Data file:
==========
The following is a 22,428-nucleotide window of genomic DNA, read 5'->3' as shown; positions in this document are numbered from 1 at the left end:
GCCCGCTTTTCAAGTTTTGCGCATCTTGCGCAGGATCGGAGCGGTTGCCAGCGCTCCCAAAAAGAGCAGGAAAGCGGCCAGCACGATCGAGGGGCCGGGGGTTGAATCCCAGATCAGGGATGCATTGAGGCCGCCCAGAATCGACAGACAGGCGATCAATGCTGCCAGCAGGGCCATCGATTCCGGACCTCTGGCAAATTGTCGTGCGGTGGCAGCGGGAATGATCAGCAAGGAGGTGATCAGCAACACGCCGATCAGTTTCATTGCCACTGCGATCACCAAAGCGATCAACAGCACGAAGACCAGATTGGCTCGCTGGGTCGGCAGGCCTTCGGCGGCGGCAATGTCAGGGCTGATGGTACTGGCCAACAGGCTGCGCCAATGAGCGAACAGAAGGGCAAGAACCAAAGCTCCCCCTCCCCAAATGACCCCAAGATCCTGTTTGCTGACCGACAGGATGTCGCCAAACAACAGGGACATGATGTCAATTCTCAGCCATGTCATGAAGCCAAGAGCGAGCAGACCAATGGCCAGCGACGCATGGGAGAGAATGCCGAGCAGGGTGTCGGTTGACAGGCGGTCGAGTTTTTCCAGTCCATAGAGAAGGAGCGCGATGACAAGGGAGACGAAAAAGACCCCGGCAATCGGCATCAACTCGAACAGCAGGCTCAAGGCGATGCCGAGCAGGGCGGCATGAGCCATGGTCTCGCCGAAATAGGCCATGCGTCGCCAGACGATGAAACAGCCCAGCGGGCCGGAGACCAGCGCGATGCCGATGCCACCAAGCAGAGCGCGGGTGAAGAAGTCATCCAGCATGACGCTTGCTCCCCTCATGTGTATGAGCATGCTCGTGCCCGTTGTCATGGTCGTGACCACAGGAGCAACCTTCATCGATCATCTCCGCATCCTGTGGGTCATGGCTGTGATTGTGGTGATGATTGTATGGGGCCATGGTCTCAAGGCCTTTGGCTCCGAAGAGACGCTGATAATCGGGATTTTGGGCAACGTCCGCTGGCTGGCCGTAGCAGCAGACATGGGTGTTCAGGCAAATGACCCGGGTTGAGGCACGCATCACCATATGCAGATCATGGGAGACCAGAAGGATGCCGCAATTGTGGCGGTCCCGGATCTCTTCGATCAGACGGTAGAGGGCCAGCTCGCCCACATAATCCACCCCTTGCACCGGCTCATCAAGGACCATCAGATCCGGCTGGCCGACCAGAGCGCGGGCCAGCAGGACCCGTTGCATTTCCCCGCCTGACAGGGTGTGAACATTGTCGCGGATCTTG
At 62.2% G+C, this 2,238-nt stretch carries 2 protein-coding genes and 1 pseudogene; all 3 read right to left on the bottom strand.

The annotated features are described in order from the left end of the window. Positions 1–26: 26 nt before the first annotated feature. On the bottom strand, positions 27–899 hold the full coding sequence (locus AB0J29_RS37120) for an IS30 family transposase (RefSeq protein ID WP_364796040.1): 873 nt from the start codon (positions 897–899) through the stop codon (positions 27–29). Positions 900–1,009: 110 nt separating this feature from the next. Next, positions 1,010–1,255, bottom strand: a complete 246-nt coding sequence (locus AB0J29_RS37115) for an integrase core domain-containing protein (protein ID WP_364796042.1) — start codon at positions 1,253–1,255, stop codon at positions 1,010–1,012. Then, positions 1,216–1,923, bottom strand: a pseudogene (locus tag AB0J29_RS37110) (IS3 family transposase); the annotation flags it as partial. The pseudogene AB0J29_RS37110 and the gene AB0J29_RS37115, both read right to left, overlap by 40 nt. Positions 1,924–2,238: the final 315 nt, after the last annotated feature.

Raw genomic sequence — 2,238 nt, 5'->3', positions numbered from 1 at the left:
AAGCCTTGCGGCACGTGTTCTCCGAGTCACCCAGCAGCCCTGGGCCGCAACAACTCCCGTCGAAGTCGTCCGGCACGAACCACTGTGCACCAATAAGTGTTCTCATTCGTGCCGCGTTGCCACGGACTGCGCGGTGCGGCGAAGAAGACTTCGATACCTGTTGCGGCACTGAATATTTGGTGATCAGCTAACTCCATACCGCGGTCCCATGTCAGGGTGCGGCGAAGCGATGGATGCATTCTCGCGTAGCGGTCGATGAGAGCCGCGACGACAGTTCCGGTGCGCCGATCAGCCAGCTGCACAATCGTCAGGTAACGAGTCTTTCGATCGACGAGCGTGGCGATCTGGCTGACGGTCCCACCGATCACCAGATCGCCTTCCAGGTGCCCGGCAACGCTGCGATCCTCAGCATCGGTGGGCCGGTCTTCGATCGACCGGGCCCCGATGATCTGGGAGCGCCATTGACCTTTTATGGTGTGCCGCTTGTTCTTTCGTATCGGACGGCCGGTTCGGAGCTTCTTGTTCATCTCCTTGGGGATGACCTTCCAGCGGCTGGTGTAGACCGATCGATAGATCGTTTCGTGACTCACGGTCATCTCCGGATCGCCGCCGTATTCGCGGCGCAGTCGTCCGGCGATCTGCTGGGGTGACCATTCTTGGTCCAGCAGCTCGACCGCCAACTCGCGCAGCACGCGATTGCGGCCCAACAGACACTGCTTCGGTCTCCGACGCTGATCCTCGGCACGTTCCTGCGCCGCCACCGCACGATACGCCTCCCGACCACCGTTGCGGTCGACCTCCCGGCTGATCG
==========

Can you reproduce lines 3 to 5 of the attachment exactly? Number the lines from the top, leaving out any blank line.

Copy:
At 62.2% G+C, this 2,238-nt stretch carries 2 protein-coding genes and 1 pseudogene; all 3 read right to left on the bottom strand.

The annotated features are described in order from the left end of the window. Positions 1–26: 26 nt before the first annotated feature. On the bottom strand, positions 27–899 hold the full coding sequence (locus AB0J29_RS37120) for an IS30 family transposase (RefSeq protein ID WP_364796040.1): 873 nt from the start codon (positions 897–899) through the stop codon (positions 27–29). Positions 900–1,009: 110 nt separating this feature from the next. Next, positions 1,010–1,255, bottom strand: a complete 246-nt coding sequence (locus AB0J29_RS37115) for an integrase core domain-containing protein (protein ID WP_364796042.1) — start codon at positions 1,253–1,255, stop codon at positions 1,010–1,012. Then, positions 1,216–1,923, bottom strand: a pseudogene (locus tag AB0J29_RS37110) (IS3 family transposase); the annotation flags it as partial. The pseudogene AB0J29_RS37110 and the gene AB0J29_RS37115, both read right to left, overlap by 40 nt. Positions 1,924–2,238: the final 315 nt, after the last annotated feature.

Raw genomic sequence — 2,238 nt, 5'->3', positions numbered from 1 at the left: